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The “truth” about that “great opportunity”
Kevin Kelly’s “Excellent Advice for Living” had a lot of great snippets in it, and these two seemed to go hand-in-hand. First, he shared:
Actual great opportunities will not have “Great Opportunities” in the subject line.
I probably get 10 of these a day, with companies offering us a “great opportunity” to partner with them. While they’re all spam, I see two different things about them:
They’re just plain spam. Their “great opportunity” isn’t that great, which is why they resort to lowly tactics like that.
They remind me of courses you can purchase online to learn how to “get rich with the internet”. Most of the time, the way they propose you get rich is to make a course helping others to get rich, and you get rich from the course itself. It’s a circular disaster, with a bit of pyramid scheme built it.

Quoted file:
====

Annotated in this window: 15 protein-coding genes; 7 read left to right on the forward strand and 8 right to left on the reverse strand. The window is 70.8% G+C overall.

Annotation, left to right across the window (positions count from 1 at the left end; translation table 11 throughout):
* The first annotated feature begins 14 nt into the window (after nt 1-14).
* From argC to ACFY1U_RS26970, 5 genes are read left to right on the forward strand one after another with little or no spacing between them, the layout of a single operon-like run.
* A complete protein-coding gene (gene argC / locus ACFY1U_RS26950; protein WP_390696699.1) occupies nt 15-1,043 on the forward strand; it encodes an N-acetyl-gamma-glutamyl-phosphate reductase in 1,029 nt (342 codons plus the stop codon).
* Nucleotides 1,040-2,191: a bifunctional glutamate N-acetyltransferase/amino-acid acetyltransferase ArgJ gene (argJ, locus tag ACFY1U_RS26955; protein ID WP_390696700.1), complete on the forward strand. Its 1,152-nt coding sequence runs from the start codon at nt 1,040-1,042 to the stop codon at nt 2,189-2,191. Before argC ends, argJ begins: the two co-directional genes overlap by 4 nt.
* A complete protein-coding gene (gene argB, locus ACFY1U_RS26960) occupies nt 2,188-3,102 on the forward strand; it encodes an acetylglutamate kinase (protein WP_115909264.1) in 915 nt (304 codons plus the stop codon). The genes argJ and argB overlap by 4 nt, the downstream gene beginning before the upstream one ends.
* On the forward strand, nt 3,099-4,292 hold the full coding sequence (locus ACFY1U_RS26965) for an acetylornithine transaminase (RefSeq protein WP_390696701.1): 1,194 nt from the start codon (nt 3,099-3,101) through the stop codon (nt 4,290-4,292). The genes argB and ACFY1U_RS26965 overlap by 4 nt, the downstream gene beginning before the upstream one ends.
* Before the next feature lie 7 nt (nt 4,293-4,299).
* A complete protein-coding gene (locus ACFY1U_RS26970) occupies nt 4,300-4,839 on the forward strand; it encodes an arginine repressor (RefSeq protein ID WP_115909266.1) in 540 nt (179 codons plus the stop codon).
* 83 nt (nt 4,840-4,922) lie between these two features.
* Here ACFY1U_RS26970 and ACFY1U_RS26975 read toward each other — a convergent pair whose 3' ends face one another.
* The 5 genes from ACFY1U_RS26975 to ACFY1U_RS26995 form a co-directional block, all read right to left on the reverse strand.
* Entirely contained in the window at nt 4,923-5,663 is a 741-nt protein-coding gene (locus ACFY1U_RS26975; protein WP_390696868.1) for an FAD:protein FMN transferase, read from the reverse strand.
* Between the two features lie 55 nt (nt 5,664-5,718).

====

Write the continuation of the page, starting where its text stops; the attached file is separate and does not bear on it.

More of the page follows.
If you get any cold email, assume it’s a scam. If it’s a “great opportunity”, then even moreso. Kevin’s other quote:
You can ignore any website with the word “truth” in its URL.
I see this one a few different ways as well.
Often times those types of sites tend to be “the truth as we see it”, where it’s very slanted to one ideology. The content may or may not be true, but it’s certainly not fair or nuanced, like the comparison between transparency and honesty.
They may actually be going further to hide the truth. It’s like strongly anti-gay politicians that end up in same-sex affairs or partners that accuse you of cheating to try to mask their own infidelity.
Given the vastness of the internet, I have no doubt that there are sites out there with “truth” in the URL that are fair and helpful. As a general rule, though, I agree with Kevin that “truth” and “great opportunity” ought to have you taking some caution as you peek at what’s behind them.